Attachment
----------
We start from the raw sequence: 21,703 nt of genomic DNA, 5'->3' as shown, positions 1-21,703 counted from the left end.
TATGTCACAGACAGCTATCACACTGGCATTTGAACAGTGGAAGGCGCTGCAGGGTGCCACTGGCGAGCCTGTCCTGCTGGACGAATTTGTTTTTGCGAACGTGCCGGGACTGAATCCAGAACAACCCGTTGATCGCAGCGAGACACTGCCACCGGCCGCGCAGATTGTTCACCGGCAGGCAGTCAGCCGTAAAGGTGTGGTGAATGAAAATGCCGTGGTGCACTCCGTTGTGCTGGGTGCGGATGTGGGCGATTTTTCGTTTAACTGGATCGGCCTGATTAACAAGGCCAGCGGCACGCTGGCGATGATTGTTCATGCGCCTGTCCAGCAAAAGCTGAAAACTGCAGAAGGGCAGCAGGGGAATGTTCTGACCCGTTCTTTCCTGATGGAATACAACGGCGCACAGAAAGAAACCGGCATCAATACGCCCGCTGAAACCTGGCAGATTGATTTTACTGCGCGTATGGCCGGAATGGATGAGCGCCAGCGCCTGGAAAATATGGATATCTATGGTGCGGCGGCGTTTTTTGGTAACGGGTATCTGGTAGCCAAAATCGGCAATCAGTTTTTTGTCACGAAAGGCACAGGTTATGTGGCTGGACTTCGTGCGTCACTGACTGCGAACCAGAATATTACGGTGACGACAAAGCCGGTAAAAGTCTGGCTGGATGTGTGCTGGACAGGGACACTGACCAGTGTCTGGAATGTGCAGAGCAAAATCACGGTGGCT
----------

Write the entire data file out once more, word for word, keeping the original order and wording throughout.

We start from the raw sequence: 21,703 nt of genomic DNA, 5'->3' as shown, positions 1-21,703 counted from the left end.
TATGTCACAGACAGCTATCACACTGGCATTTGAACAGTGGAAGGCGCTGCAGGGTGCCACTGGCGAGCCTGTCCTGCTGGACGAATTTGTTTTTGCGAACGTGCCGGGACTGAATCCAGAACAACCCGTTGATCGCAGCGAGACACTGCCACCGGCCGCGCAGATTGTTCACCGGCAGGCAGTCAGCCGTAAAGGTGTGGTGAATGAAAATGCCGTGGTGCACTCCGTTGTGCTGGGTGCGGATGTGGGCGATTTTTCGTTTAACTGGATCGGCCTGATTAACAAGGCCAGCGGCACGCTGGCGATGATTGTTCATGCGCCTGTCCAGCAAAAGCTGAAAACTGCAGAAGGGCAGCAGGGGAATGTTCTGACCCGTTCTTTCCTGATGGAATACAACGGCGCACAGAAAGAAACCGGCATCAATACGCCCGCTGAAACCTGGCAGATTGATTTTACTGCGCGTATGGCCGGAATGGATGAGCGCCAGCGCCTGGAAAATATGGATATCTATGGTGCGGCGGCGTTTTTTGGTAACGGGTATCTGGTAGCCAAAATCGGCAATCAGTTTTTTGTCACGAAAGGCACAGGTTATGTGGCTGGACTTCGTGCGTCACTGACTGCGAACCAGAATATTACGGTGACGACAAAGCCGGTAAAAGTCTGGCTGGATGTGTGCTGGACAGGGACACTGACCAGTGTCTGGAATGTGCAGAGCAAAATCACGGTGGCT